The Oakland Charter Academy in northern California and the Our Community Charter School in the San Fernando Valley have won the Hart Vision “Charter School of the Year” award from the California Charter Schools Association.
“These exemplary charter schools should be studied and their best practices replicated in the broader public school system,” said Jed Wallace, president and CEO of the association.
The associations’s Hart Vision Award is given each year in honor of former state Sen. Gary Hart (D-Santa Barbara) for his 1993 charter school legislation. Since then the state has added nearly 100 charter schools annually.
The Academic Performance Indicator (API), a measurement of a school’s success administered by the California Department of Education, for the Oakland Charter Academy this year was 902, easily surpassing the statewide goal of 800 out of 1,000. Within five years the charter rose from an API of 736 to 902.
“The API is a good indicator after you pass 800 because the students have to work very hard to maintain it,” said Jorge Lopez, executive director of Oakland Charter Academy and a recent appointee to the California Board of Education.
The Our Community Charter School in Los Angeles County achieved a 119 point jump on the API in just two years. For the 2007-08 school year the school earned an API score of 833.
“Both of these schools prove that through hard work and determination, public schools can successfully close the achievement gap,” said Wallace.
Motivation, Not Money
The schools succeeded despite receiving thousands of dollars less per student than the California public school funding average. The Oakland Charter Academy, for example, earned the 902 API score while receiving $7,211 per student—nearly $4,366 below the state average of $11,547.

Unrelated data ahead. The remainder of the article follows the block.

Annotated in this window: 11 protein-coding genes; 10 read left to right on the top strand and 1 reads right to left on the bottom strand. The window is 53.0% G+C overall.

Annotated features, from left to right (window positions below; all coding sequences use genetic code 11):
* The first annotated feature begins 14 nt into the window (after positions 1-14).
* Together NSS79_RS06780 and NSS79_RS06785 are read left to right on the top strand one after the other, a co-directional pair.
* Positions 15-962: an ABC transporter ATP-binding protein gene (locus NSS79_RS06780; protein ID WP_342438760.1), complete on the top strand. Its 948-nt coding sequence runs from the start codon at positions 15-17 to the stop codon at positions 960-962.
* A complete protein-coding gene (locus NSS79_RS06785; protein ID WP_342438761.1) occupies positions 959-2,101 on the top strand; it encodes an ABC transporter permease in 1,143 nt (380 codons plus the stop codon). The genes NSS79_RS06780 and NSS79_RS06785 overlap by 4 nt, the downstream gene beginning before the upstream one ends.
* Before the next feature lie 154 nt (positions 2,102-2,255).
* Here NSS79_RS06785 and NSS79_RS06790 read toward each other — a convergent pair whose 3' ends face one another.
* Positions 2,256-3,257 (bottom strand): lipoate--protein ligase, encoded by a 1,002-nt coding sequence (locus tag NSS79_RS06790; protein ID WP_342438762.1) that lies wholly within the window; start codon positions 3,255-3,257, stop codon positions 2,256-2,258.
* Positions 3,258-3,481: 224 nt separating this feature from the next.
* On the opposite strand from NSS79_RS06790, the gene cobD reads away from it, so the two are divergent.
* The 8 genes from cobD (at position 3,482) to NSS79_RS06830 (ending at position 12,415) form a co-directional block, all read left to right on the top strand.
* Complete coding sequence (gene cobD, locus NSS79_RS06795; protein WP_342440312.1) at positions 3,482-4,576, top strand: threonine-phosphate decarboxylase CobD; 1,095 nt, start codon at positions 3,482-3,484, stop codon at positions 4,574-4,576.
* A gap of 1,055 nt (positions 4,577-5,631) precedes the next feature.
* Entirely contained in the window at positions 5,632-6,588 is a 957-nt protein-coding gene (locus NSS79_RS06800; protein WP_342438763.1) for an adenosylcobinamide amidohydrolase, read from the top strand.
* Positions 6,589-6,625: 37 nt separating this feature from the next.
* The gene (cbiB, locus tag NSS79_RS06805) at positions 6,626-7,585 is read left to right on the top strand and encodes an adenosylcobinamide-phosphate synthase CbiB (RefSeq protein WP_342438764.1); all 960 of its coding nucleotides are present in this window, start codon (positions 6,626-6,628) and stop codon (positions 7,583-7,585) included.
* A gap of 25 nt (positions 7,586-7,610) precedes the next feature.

“As a charter school, we have complete local control here in how we use our budget,” said Chris Ferris, principal of Our Community. “Having complete control, we are able to make innovative decisions. I think charter schools are where the most innovative and passionate teaching is in California.”
Elsewhere in California, the Berkeley Unified school district receives nearly $17,000 per student, yet only 56 percent of its students pass reading. Oakland Unified receives close to $12,000 per student with an API score of 674, and just 24 percent of its fourth graders are proficient in reading.
Burbank Unified, just north of Los Angeles, receives a little more than $11,000 per student, and only 6 percent of its students are low income—but the district earned an API score of 788, nearly 45 points behind Our Community, where 30 percent of the students are low-income. Our Community’s overall API was 833, and the score for Latino students alone was 822.
Evelyn B. Stacey ([email protected]) is a policy fellow in education studies at the Pacific Research Institute in Sacramento, California.
For more information …
“A Longitudinal Analysis of Charter School Performance in Oakland Unified School District: A District and Neighborhood Matched Comparison Analysis,” California Charter School Association, January 2009: http://www.myschool.org/AM/ContentManagerNet/ContentDisplay.aspx?ContentFileID=1307&Section=Press_Kit_OUSD_Report&NoTemplate=1